You don’t, snapping turtles will do that for you! Seriously!

My fascination with the snapping turtle began many years ago. I’d spot them floating with their carapace just breaking the surface of the water, catching rays of the sun. This helps to bring their body temperature up to that optimum, comfortable temperature needed for their metabolism to function perfectly.

I would stop and study them at a distance, as the females dug their nests in the sand and gravel. Those large females, that after 17-20 years of age finally reached maturity to lay their eggs. You know, very few of them ever make it to that age! Its true! The survival rate of a snapping turtles nest is less than 1%.  I was thankful that these beauties lived in an area where there were few threats. No roads to cross while searching for that perfect nesting site. Too many of them are killed prematurely crossing all those roads that fragment their habitats.

Here, nesting on the trail, close to the safety of the river they were safe.

I took notice of these beady eyed dinosaurs, with that sharp-jawed beak perfectly designed to shred their food…that serpent like head and neck, giving them the scientific name Chelydra Serpentina.

The story that got me hooked and fueled my desire to learn as much as I could about this misunderstood species, and all of Ontario’s turtles was this…

It was a common snapping turtle, found in Toronto that had not moved from its spot beside a parking lot gate for three days! The Toronto Wildlife Centre was contacted on August 15th, 2009. It was discovered that the snapping turtle had injuries on its feet and on the tip of its tail. Even more serious was the discovery that it was also missing its left eye and had a cataract in its right eye.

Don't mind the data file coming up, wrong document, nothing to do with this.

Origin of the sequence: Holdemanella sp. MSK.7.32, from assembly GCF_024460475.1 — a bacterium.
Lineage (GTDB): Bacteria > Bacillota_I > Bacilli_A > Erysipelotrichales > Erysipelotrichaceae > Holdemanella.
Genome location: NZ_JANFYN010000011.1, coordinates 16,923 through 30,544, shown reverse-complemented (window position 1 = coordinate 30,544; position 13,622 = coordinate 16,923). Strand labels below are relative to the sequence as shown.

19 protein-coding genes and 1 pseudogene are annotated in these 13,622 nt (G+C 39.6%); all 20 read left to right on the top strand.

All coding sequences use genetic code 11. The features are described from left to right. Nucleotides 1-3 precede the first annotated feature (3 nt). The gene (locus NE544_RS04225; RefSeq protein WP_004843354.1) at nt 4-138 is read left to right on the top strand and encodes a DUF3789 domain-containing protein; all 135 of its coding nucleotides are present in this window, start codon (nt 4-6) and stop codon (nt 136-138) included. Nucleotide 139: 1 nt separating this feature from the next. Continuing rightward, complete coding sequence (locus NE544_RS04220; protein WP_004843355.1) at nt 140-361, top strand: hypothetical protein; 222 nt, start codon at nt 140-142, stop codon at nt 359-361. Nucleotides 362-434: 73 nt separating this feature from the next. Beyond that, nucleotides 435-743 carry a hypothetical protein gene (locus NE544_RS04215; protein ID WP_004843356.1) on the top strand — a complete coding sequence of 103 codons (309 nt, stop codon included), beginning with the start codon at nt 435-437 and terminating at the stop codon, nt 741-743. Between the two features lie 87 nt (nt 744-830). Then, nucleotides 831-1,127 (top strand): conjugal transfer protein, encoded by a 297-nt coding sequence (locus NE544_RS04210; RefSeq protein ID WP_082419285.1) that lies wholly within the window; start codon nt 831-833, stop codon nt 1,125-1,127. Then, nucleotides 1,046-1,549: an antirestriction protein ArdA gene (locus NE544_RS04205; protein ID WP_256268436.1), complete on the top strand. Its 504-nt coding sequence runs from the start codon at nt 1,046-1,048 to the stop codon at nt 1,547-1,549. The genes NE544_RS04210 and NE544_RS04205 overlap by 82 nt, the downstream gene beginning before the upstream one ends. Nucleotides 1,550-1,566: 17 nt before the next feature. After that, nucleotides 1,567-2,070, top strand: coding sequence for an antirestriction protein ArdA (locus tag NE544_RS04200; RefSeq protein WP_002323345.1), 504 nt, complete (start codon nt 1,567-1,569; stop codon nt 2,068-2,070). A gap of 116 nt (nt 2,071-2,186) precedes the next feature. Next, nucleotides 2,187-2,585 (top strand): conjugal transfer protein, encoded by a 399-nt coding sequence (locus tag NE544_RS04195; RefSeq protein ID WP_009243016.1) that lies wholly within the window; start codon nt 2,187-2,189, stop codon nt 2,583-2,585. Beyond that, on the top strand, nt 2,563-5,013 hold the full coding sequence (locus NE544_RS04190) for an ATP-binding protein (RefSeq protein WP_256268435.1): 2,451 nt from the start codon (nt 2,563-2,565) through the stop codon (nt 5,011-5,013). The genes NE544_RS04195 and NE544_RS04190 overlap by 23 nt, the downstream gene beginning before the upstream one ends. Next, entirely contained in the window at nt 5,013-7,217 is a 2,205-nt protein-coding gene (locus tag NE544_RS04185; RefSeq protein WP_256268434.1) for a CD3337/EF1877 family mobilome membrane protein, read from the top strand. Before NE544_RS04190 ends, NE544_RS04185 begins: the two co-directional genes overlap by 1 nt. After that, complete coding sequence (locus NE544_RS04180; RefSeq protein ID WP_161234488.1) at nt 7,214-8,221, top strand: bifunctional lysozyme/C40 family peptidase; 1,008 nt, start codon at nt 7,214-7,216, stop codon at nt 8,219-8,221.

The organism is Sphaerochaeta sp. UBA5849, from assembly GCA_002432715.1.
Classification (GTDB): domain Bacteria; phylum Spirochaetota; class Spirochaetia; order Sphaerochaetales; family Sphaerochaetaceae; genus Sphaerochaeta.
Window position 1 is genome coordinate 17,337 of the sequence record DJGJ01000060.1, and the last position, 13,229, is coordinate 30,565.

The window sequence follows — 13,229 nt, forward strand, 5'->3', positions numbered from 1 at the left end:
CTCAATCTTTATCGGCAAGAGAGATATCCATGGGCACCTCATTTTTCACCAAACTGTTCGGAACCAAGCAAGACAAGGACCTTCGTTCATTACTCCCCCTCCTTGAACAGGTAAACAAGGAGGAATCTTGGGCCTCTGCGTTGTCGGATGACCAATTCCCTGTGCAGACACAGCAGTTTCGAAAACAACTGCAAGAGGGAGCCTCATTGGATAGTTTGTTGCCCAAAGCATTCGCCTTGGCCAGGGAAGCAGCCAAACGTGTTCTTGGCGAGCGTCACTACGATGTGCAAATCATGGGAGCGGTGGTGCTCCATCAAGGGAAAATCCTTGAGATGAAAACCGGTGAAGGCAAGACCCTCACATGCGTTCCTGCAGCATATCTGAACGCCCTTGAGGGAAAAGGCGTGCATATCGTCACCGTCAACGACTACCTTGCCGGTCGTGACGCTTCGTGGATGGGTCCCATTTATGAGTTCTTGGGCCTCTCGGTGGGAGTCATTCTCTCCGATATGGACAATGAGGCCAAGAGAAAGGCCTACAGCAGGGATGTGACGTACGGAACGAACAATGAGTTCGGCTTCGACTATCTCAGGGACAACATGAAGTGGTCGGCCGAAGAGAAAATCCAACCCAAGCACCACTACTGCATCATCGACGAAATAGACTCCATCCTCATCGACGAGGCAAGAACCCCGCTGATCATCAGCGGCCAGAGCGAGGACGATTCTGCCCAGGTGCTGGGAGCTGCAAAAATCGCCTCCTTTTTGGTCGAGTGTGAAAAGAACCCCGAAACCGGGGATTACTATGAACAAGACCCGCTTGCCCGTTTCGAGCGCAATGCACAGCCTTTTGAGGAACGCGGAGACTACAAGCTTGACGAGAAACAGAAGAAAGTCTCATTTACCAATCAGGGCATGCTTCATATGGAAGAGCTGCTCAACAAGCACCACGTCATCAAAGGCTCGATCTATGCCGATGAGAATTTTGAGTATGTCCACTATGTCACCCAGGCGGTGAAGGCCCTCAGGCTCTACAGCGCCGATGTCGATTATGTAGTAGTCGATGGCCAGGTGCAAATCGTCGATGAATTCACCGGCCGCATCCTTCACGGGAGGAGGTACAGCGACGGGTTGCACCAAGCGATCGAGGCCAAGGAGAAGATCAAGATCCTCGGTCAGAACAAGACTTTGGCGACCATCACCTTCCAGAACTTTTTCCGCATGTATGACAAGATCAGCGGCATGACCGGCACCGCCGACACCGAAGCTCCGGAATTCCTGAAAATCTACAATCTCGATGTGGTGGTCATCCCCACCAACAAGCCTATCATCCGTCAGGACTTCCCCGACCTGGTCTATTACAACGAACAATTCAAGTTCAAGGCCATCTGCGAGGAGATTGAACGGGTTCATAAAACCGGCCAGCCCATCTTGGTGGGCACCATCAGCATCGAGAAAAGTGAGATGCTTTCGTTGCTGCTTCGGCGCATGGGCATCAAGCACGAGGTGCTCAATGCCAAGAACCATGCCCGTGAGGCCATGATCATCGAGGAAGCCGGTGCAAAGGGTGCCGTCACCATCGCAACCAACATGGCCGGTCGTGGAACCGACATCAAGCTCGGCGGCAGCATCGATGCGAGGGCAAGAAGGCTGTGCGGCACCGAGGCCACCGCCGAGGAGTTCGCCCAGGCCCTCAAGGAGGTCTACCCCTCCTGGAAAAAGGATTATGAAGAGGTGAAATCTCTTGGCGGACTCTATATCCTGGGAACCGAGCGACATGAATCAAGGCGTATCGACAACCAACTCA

Doctors at the TWC decided that if this turtle was to survive, they would need to operate on the cataract. He was between 50-75 years old. They can live well up to 100 years and are one of Ontario’s listed species-at-risk. Eight hours was spent performing this surgery while the turtle was sedated. He was kept at the TWC until the following spring and then released back into the wild on March 25th,2010!

            Fast forward to today!

Here I am at the Ontario Turtle Conservation Centre, part of the Education Program as Education Coordinator! Everyday I get to share with others the importance of Ontario’s turtles, their struggles to survive and what each of us can do to help. I get to spend my time with one incredible snapping turtle, ” Paddy”. He is the perfect advocate for his species. Many people are afraid of the snapping turtle. Together, Paddy and I show and explain to people, that we are only afraid of what we do not know.  It’s true, snapping turtles are not all warm and fuzzy, they are much more than that!

They are amazing and we can learn so much by seeing them for what they truly are!  Turtles are the heartbeat of our wetlands!

Wendy Baggs

Education Coordinator for Ontario Turtle Conservation Centre